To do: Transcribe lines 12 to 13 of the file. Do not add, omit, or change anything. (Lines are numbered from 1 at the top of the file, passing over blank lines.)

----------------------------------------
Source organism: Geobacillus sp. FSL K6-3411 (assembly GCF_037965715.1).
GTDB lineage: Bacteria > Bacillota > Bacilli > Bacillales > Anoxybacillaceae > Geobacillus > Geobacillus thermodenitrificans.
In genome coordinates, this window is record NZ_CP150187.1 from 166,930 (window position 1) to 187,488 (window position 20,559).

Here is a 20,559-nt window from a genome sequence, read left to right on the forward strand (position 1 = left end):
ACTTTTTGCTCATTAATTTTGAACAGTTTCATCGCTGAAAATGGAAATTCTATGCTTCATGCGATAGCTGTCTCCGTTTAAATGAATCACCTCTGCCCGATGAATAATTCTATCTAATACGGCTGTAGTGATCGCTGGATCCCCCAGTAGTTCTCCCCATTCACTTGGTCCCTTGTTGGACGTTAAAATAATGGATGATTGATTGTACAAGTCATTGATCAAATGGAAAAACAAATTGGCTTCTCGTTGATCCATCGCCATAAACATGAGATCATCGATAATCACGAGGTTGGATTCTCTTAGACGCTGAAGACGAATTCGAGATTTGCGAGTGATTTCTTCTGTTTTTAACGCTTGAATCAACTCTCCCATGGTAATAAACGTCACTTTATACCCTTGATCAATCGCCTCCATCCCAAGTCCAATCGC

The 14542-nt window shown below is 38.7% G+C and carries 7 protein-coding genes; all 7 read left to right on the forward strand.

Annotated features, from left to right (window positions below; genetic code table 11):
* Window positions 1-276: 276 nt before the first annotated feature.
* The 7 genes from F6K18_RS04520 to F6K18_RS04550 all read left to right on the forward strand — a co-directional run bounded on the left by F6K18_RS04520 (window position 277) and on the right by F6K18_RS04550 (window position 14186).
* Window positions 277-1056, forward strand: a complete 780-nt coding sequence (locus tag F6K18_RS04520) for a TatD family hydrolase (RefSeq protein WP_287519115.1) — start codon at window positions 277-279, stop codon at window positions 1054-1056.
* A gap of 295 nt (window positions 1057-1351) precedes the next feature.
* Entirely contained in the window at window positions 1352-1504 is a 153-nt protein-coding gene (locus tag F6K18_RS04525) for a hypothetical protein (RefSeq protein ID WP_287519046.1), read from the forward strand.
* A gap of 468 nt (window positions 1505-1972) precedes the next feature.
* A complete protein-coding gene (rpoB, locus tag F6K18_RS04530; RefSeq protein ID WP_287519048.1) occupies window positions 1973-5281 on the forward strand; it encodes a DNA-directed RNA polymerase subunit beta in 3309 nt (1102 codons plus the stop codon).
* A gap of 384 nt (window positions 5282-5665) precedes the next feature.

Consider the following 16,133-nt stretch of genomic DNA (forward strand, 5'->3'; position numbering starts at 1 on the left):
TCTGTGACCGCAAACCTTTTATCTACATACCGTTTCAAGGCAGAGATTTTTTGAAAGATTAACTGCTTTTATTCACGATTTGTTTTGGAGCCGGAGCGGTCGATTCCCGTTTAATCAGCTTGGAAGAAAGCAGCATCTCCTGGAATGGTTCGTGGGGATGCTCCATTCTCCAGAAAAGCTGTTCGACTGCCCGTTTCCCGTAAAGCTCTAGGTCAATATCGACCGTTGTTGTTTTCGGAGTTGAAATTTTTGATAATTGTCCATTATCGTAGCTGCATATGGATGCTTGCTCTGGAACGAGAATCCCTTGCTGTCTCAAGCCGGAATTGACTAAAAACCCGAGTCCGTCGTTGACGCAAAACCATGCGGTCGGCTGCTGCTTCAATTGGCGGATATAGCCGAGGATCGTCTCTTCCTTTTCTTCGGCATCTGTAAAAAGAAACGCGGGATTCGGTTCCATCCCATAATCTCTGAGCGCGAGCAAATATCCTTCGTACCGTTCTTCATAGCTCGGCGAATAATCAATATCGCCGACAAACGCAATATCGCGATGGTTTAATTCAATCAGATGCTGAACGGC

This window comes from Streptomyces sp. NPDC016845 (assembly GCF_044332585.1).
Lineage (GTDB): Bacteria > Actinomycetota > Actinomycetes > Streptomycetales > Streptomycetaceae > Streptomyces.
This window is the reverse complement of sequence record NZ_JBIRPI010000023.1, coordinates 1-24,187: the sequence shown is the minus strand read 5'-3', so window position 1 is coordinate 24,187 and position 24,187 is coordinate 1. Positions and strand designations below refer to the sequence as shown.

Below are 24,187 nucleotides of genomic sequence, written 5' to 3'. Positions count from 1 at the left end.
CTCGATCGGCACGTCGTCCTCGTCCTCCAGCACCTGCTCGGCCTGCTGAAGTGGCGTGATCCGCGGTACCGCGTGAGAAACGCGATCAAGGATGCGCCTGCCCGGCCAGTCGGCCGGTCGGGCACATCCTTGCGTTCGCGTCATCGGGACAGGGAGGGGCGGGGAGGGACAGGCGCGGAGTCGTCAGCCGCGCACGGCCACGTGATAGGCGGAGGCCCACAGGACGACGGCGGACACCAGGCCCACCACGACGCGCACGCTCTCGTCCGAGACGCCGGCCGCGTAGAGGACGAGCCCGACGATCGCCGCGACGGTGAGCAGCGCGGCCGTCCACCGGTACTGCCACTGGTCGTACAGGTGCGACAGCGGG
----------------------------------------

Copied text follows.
* Entirely contained in the window at window positions 1352-1504 is a 153-nt protein-coding gene (locus tag F6K18_RS04525) for a hypothetical protein (RefSeq protein ID WP_287519046.1), read from the forward strand.
* A gap of 468 nt (window positions 1505-1972) precedes the next feature.